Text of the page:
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Sunday, July 12, 2009

Aircrack-ng & the best wireles card

Aircrack-ng is an 802.11 WEP and WPA-PSK keys cracking program that can recover keys once enough data packets have been captured. It implements the standard FMS attack along with some optimizations like KoreK attacks, as well as the all-new PTW attack, thus making the attack much faster compared to other WEP cracking tools. In fact, Aircrack-ng is a set of tools for auditing wireless networks.

Determine the chipset

There are two manufacturers involved with wireless cards. The first is the brand of the card itself. Examples of card manufacturers are Netgear, Ubiquiti , Linksys and D-Link. There are many, many manufacturers beyond the examples give here.
The second manufacturer is who makes the wireless chipset within the card. This is the most important company to know. Unfortunately, it is sometimes the hardest to determine. This is because card manufacturers generally don't want to reveal what they use inside their card. However, for our purposes, it is critical to know the wireless chipset manufacturer. Knowing the wireless chipset manufacturer allows you to determine which operating systems are supported, software drivers you need and what limitations are associated with them. The compability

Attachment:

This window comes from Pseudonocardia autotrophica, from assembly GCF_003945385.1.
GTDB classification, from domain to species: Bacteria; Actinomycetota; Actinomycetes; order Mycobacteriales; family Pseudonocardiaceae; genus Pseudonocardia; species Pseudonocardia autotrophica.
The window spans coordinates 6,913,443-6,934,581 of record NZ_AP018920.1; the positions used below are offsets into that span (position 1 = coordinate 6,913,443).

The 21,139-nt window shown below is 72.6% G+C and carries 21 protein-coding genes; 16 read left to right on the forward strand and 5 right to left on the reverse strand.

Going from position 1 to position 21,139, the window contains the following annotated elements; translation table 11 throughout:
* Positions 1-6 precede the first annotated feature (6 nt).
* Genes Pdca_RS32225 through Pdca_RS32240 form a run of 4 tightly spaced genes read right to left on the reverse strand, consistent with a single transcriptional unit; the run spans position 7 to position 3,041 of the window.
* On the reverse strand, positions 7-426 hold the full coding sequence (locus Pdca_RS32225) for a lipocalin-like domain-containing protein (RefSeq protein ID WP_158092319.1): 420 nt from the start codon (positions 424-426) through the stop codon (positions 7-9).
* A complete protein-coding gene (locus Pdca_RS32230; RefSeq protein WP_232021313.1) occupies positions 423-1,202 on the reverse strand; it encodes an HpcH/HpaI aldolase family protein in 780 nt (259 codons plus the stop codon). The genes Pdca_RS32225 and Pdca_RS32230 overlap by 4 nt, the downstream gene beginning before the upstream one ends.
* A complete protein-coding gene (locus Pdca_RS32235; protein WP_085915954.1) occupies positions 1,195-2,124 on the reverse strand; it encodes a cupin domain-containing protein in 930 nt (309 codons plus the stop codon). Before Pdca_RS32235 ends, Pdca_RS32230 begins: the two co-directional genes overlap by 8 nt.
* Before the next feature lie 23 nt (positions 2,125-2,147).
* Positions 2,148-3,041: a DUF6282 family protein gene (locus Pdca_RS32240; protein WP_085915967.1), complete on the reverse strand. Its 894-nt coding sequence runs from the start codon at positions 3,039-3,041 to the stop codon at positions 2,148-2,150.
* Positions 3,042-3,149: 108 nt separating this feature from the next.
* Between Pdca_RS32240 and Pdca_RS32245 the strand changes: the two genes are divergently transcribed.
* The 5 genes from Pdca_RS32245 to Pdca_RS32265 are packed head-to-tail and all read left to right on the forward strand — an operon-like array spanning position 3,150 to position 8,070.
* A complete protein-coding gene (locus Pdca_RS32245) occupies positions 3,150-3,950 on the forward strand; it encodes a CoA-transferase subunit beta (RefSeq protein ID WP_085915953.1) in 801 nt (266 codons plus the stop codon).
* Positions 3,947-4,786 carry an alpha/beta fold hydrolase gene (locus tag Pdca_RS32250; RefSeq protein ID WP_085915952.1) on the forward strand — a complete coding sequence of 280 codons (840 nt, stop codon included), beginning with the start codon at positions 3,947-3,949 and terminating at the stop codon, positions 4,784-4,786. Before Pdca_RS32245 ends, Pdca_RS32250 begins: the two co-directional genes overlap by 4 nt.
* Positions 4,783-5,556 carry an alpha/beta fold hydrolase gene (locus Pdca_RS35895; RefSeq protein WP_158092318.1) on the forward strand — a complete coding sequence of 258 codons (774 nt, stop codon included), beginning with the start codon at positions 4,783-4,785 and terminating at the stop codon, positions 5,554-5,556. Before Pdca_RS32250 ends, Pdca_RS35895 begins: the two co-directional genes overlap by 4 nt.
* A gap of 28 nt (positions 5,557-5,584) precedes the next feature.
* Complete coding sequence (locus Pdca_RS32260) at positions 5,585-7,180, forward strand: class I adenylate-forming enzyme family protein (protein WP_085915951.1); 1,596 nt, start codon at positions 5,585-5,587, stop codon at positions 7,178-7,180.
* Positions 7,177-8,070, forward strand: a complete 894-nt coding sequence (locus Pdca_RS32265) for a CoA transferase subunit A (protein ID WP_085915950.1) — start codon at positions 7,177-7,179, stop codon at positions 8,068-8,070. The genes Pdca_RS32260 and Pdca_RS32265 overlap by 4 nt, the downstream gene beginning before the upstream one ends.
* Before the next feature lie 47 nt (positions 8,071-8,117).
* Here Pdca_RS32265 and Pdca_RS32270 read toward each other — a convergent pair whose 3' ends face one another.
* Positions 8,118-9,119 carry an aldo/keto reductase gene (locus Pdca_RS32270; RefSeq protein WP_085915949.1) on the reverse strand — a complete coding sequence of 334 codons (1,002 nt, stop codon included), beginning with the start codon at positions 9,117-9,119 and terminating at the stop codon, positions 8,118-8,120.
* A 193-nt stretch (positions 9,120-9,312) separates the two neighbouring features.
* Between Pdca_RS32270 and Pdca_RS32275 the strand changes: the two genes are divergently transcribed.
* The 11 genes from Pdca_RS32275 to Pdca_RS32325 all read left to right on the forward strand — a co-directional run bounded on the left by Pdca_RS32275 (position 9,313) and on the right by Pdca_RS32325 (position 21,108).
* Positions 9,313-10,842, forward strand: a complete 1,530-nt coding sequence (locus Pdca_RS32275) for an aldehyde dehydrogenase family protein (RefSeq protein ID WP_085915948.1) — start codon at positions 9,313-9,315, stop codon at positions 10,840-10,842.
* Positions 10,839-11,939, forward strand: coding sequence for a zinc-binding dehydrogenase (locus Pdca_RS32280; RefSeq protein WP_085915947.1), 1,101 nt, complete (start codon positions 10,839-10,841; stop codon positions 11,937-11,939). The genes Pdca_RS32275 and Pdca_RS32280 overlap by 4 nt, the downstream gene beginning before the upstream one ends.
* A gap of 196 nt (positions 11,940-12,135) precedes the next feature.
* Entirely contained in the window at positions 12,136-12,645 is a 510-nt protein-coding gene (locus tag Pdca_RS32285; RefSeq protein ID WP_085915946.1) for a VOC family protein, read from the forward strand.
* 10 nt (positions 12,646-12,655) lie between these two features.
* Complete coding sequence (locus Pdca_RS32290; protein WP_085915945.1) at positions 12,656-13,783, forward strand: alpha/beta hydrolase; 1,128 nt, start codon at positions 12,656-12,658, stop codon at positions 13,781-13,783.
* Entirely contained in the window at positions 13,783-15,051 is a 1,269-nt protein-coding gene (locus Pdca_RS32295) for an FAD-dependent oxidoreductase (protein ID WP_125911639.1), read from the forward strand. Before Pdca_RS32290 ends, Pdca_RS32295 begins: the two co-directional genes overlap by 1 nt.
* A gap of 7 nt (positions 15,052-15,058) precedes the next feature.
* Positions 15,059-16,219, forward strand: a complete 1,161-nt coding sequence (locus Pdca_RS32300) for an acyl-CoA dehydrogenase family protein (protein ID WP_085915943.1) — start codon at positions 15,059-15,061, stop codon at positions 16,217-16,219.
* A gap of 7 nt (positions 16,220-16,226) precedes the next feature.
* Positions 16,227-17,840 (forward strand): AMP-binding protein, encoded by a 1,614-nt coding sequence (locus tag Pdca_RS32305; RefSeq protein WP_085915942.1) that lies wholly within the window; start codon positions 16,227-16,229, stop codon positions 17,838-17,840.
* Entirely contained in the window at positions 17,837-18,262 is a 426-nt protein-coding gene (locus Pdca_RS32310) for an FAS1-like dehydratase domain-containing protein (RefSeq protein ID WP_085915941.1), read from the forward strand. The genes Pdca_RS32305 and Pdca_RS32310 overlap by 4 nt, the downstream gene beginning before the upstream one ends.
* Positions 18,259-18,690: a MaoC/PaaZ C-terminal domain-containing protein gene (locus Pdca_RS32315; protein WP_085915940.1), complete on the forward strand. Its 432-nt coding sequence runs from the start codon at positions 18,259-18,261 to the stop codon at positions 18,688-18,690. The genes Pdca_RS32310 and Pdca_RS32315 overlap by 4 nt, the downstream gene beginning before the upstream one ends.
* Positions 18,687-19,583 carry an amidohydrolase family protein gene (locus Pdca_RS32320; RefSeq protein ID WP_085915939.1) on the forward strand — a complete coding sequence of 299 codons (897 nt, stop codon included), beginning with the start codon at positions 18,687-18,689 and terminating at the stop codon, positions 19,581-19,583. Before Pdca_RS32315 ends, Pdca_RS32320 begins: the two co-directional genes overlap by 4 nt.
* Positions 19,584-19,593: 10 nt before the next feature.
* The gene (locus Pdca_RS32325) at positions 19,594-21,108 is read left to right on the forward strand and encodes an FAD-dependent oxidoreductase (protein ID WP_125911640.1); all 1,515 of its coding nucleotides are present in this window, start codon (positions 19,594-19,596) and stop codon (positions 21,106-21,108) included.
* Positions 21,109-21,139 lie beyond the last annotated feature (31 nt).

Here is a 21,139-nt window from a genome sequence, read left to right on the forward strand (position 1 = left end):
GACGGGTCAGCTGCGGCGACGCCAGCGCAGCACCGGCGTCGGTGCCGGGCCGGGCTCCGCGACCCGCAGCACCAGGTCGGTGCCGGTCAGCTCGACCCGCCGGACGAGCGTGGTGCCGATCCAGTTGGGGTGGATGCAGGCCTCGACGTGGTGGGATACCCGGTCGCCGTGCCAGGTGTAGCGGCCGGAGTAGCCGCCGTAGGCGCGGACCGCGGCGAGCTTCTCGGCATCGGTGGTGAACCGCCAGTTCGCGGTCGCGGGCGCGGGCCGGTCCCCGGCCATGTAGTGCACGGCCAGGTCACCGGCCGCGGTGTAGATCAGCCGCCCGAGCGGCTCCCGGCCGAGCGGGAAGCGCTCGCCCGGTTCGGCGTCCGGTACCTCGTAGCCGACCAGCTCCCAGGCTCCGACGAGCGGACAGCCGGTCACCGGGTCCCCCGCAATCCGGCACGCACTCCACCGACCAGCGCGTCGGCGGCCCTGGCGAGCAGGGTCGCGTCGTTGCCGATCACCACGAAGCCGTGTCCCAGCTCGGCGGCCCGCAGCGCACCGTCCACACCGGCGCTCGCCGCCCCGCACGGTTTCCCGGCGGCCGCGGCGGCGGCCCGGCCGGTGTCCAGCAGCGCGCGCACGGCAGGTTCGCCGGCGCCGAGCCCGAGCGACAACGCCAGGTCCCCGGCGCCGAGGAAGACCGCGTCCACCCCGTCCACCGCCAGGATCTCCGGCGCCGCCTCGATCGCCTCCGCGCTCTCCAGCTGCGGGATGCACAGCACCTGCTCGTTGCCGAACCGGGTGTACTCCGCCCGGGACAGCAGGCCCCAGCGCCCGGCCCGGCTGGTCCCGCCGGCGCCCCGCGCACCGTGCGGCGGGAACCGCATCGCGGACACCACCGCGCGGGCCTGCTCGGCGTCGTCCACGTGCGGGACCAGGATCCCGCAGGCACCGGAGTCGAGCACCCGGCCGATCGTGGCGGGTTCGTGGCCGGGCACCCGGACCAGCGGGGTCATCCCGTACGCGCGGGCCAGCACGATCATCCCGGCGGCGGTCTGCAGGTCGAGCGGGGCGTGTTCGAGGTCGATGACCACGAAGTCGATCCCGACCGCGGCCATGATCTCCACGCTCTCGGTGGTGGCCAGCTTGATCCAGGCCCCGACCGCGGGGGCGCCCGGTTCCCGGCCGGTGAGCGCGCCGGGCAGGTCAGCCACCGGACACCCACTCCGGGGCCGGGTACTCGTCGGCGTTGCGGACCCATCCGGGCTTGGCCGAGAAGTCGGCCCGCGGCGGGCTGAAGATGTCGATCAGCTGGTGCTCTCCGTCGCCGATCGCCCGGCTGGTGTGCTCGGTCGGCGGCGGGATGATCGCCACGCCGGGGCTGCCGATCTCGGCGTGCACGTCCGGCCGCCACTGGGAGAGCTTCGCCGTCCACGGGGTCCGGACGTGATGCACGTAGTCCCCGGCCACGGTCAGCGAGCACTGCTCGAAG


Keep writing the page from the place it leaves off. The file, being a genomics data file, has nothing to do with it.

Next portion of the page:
section describes the operating systems supported and limitations by chipset.
You first need to determine what wireless chipset your card uses. This can be done by one or more of these techniques:
  • Search the internet for ” chipset” or ” linux”. Quite often you can find references to what chipset your card uses and/or other people's experiences.
  • Search the Forum
  • You may also have a look at windows driver file names, it's often the name of the chipset or the driver to use.
  • Check later in this page for cards known to work with aircrack-ng
  • Check the card manufacturers page. Sometimes they say what chipset they use.
  • Have a look at lspci -vv output for descriptions, PCI id and kernel modules used.

Here are some other resources to assist you in determine what chipset you have:

Read more at source...

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